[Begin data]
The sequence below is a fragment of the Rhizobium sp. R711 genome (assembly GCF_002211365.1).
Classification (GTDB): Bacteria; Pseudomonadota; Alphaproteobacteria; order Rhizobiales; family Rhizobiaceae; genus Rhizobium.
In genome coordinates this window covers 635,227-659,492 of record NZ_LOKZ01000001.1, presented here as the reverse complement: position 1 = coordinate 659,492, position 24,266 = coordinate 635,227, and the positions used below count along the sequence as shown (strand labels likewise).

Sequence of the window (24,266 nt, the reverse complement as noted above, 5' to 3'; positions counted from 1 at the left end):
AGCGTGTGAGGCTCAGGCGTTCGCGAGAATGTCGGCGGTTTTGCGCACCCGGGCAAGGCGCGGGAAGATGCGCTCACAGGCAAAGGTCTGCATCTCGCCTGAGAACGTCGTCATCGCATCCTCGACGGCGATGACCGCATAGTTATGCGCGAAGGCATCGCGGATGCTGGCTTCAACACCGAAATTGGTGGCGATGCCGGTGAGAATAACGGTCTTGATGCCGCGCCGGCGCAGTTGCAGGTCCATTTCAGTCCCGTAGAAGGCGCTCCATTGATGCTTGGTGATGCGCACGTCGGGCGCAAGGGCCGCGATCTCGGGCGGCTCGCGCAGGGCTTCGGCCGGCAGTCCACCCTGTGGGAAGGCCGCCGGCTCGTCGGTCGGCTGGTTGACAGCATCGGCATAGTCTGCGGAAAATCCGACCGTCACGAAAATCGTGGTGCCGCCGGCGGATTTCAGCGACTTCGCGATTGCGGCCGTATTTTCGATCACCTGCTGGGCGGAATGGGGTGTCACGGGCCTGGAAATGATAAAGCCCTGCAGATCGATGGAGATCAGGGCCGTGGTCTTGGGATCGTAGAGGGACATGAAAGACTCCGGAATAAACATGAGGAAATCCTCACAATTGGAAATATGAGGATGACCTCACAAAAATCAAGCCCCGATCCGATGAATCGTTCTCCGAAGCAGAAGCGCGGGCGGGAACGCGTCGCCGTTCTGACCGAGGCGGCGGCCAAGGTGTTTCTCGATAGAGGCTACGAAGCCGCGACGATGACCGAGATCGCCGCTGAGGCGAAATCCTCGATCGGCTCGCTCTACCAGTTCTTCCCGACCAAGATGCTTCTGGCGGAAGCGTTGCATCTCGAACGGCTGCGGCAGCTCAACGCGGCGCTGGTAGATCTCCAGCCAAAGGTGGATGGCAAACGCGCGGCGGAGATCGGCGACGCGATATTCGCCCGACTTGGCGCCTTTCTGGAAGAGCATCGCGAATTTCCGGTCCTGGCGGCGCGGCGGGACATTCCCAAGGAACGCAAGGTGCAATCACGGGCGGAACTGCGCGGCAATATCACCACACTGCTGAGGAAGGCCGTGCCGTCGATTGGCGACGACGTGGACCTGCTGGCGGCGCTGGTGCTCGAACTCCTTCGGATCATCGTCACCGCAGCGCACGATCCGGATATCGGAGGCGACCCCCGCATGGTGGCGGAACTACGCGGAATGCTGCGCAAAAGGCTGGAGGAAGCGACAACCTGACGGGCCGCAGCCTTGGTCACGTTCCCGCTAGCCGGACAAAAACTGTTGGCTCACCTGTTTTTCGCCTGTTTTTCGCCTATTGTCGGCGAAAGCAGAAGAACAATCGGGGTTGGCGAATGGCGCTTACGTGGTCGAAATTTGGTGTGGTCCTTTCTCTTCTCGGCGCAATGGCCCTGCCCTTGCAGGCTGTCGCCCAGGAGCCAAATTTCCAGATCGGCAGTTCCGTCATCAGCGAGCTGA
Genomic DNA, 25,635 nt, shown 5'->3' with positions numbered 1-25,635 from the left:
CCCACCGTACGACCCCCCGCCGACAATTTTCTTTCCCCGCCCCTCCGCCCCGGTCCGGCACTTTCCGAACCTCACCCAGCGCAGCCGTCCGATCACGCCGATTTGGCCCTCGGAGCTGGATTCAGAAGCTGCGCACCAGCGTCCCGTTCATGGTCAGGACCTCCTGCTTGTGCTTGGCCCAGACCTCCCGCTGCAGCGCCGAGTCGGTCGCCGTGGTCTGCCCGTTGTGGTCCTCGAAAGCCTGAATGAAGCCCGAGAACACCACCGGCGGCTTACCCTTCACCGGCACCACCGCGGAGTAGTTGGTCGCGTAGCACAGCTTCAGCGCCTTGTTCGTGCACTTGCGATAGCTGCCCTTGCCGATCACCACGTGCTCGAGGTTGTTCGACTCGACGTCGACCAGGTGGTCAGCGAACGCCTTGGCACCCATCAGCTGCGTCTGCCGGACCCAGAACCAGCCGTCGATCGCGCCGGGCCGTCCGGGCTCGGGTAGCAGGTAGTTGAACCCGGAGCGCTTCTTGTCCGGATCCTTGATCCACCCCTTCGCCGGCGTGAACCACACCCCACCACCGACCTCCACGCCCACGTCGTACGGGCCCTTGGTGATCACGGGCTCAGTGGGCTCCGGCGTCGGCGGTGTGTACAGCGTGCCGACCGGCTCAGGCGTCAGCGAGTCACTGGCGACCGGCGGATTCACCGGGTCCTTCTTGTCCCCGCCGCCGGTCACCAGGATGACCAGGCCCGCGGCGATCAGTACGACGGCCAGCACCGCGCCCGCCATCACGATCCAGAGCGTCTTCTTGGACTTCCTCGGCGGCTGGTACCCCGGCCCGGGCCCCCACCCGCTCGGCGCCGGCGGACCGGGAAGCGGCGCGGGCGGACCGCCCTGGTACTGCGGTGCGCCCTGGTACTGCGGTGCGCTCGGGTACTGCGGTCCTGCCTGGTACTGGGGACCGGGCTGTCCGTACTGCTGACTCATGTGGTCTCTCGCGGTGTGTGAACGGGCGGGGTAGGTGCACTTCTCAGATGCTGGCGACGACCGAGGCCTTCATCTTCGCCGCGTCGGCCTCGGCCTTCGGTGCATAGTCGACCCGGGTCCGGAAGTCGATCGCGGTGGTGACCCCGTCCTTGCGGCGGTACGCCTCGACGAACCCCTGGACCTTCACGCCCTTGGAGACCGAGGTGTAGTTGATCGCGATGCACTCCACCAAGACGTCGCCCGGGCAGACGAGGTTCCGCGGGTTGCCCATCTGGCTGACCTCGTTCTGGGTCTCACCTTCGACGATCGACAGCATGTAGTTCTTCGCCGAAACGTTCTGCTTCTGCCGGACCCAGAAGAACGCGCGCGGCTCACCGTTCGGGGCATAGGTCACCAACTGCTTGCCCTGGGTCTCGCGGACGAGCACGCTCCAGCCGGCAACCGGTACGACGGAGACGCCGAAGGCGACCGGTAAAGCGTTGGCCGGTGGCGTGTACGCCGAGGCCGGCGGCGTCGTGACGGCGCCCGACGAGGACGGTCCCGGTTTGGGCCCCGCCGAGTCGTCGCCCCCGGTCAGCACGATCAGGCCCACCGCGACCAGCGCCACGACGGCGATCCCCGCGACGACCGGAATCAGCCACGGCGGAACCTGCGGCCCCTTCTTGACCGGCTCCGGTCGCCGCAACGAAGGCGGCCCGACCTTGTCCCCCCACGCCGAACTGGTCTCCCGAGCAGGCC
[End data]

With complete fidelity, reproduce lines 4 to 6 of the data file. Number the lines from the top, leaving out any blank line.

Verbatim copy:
Sequence of the window (24,266 nt, the reverse complement as noted above, 5' to 3'; positions counted from 1 at the left end):
AGCGTGTGAGGCTCAGGCGTTCGCGAGAATGTCGGCGGTTTTGCGCACCCGGGCAAGGCGCGGGAAGATGCGCTCACAGGCAAAGGTCTGCATCTCGCCTGAGAACGTCGTCATCGCATCCTCGACGGCGATGACCGCATAGTTATGCGCGAAGGCATCGCGGATGCTGGCTTCAACACCGAAATTGGTGGCGATGCCGGTGAGAATAACGGTCTTGATGCCGCGCCGGCGCAGTTGCAGGTCCATTTCAGTCCCGTAGAAGGCGCTCCATTGATGCTTGGTGATGCGCACGTCGGGCGCAAGGGCCGCGATCTCGGGCGGCTCGCGCAGGGCTTCGGCCGGCAGTCCACCCTGTGGGAAGGCCGCCGGCTCGTCGGTCGGCTGGTTGACAGCATCGGCATAGTCTGCGGAAAATCCGACCGTCACGAAAATCGTGGTGCCGCCGGCGGATTTCAGCGACTTCGCGATTGCGGCCGTATTTTCGATCACCTGCTGGGCGGAATGGGGTGTCACGGGCCTGGAAATGATAAAGCCCTGCAGATCGATGGAGATCAGGGCCGTGGTCTTGGGATCGTAGAGGGACATGAAAGACTCCGGAATAAACATGAGGAAATCCTCACAATTGGAAATATGAGGATGACCTCACAAAAATCAAGCCCCGATCCGATGAATCGTTCTCCGAAGCAGAAGCGCGGGCGGGAACGCGTCGCCGTTCTGACCGAGGCGGCGGCCAAGGTGTTTCTCGATAGAGGCTACGAAGCCGCGACGATGACCGAGATCGCCGCTGAGGCGAAATCCTCGATCGGCTCGCTCTACCAGTTCTTCCCGACCAAGATGCTTCTGGCGGAAGCGTTGCATCTCGAACGGCTGCGGCAGCTCAACGCGGCGCTGGTAGATCTCCAGCCAAAGGTGGATGGCAAACGCGCGGCGGAGATCGGCGACGCGATATTCGCCCGACTTGGCGCCTTTCTGGAAGAGCATCGCGAATTTCCGGTCCTGGCGGCGCGGCGGGACATTCCCAAGGAACGCAAGGTGCAATCACGGGCGGAACTGCGCGGCAATATCACCACACTGCTGAGGAAGGCCGTGCCGTCGATTGGCGACGACGTGGACCTGCTGGCGGCGCTGGTGCTCGAACTCCTTCGGATCATCGTCACCGCAGCGCACGATCCGGATATCGGAGGCGACCCCCGCATGGTGGCGGAACTACGCGGAATGCTGCGCAAAAGGCTGGAGGAAGCGACAACCTGACGGGCCGCAGCCTTGGTCACGTTCCCGCTAGCCGGACAAAAACTGTTGGCTCACCTGTTTTTCGCCTGTTTTTCGCCTATTGTCGGCGAAAGCAGAAGAACAATCGGGGTTGGCGAATGGCGCTTACGTGGTCGAAATTTGGTGTGGTCCTTTCTCTTCTCGGCGCAATGGCCCTGCCCTTGCAGGCTGTCGCCCAGGAGCCAAATTTCCAGATCGGCAGTTCCGTCATCAGCGAGCTGA
Genomic DNA, 25,635 nt, shown 5'->3' with positions numbered 1-25,635 from the left: